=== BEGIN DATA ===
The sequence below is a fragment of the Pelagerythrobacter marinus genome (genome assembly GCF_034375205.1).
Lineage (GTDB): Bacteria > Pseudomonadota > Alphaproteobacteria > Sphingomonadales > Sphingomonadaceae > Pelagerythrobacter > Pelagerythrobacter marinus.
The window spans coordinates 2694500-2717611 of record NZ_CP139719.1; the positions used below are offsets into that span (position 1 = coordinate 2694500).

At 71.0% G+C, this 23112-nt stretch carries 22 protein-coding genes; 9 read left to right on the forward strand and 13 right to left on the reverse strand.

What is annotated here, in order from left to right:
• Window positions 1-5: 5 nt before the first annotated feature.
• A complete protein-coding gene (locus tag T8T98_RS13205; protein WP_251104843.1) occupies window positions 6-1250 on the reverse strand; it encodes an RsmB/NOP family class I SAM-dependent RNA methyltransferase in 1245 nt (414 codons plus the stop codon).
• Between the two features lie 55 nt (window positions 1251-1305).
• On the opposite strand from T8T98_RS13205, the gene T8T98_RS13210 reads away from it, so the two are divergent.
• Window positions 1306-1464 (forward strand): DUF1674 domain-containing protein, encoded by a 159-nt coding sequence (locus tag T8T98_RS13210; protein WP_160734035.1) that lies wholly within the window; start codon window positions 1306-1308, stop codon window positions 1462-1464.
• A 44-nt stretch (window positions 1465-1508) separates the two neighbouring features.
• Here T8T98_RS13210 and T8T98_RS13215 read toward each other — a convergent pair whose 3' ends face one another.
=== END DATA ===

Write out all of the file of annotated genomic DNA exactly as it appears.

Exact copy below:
The sequence below is a fragment of the Pelagerythrobacter marinus genome (genome assembly GCF_034375205.1).
Lineage (GTDB): Bacteria > Pseudomonadota > Alphaproteobacteria > Sphingomonadales > Sphingomonadaceae > Pelagerythrobacter > Pelagerythrobacter marinus.
The window spans coordinates 2694500-2717611 of record NZ_CP139719.1; the positions used below are offsets into that span (position 1 = coordinate 2694500).

At 71.0% G+C, this 23112-nt stretch carries 22 protein-coding genes; 9 read left to right on the forward strand and 13 right to left on the reverse strand.

What is annotated here, in order from left to right:
• Window positions 1-5: 5 nt before the first annotated feature.
• A complete protein-coding gene (locus tag T8T98_RS13205; protein WP_251104843.1) occupies window positions 6-1250 on the reverse strand; it encodes an RsmB/NOP family class I SAM-dependent RNA methyltransferase in 1245 nt (414 codons plus the stop codon).
• Between the two features lie 55 nt (window positions 1251-1305).
• On the opposite strand from T8T98_RS13205, the gene T8T98_RS13210 reads away from it, so the two are divergent.
• Window positions 1306-1464 (forward strand): DUF1674 domain-containing protein, encoded by a 159-nt coding sequence (locus tag T8T98_RS13210; protein WP_160734035.1) that lies wholly within the window; start codon window positions 1306-1308, stop codon window positions 1462-1464.
• A 44-nt stretch (window positions 1465-1508) separates the two neighbouring features.
• Here T8T98_RS13210 and T8T98_RS13215 read toward each other — a convergent pair whose 3' ends face one another.